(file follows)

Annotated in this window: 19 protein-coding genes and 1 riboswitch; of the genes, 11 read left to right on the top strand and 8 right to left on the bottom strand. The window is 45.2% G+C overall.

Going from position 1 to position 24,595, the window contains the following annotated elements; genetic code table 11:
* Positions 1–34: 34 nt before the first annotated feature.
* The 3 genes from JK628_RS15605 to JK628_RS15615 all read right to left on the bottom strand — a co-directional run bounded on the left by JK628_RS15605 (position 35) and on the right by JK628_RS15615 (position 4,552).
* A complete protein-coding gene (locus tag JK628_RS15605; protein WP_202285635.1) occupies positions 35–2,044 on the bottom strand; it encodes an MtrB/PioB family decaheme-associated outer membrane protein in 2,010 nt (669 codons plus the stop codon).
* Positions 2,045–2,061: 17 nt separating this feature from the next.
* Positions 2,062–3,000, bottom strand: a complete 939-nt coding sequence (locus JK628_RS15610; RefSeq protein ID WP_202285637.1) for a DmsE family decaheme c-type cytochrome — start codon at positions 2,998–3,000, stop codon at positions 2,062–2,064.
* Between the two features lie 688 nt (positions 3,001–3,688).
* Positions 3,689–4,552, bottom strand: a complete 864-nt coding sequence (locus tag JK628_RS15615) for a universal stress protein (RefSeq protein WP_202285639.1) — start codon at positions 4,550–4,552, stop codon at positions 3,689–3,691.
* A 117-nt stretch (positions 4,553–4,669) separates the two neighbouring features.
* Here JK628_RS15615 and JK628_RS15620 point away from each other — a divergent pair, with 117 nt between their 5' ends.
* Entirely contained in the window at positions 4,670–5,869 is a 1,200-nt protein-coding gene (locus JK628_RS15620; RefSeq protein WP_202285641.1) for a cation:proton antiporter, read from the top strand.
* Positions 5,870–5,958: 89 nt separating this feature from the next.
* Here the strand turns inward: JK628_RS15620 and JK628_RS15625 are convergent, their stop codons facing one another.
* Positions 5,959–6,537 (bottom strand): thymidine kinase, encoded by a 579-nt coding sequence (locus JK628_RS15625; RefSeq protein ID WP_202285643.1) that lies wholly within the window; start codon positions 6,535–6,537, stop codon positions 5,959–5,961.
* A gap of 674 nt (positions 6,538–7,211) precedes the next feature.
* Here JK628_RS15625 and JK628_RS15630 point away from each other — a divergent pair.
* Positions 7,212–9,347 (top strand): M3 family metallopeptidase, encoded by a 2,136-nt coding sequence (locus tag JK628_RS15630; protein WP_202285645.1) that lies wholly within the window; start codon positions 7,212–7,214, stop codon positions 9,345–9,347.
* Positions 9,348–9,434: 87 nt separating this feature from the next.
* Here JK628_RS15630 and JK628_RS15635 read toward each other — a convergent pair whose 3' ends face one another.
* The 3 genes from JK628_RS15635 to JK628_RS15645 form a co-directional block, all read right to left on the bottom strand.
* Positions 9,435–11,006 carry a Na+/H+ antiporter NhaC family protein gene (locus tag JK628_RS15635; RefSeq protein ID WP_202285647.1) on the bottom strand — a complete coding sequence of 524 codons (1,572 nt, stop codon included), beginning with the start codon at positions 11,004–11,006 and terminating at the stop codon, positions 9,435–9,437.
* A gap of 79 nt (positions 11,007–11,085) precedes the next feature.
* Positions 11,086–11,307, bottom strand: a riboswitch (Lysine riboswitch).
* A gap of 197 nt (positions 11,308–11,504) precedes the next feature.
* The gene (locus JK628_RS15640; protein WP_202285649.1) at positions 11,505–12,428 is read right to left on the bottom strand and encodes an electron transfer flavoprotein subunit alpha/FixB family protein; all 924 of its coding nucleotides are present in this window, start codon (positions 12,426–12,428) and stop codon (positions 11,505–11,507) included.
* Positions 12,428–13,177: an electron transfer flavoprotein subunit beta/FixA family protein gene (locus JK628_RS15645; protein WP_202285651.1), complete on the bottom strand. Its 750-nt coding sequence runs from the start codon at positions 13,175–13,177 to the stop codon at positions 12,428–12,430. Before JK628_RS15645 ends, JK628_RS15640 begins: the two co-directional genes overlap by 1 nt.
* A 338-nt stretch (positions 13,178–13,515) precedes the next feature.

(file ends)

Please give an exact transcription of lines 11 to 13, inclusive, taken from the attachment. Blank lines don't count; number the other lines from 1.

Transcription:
* Here JK628_RS15615 and JK628_RS15620 point away from each other — a divergent pair, with 117 nt between their 5' ends.
* Entirely contained in the window at positions 4,670–5,869 is a 1,200-nt protein-coding gene (locus JK628_RS15620; RefSeq protein WP_202285641.1) for a cation:proton antiporter, read from the top strand.
* Positions 5,870–5,958: 89 nt separating this feature from the next.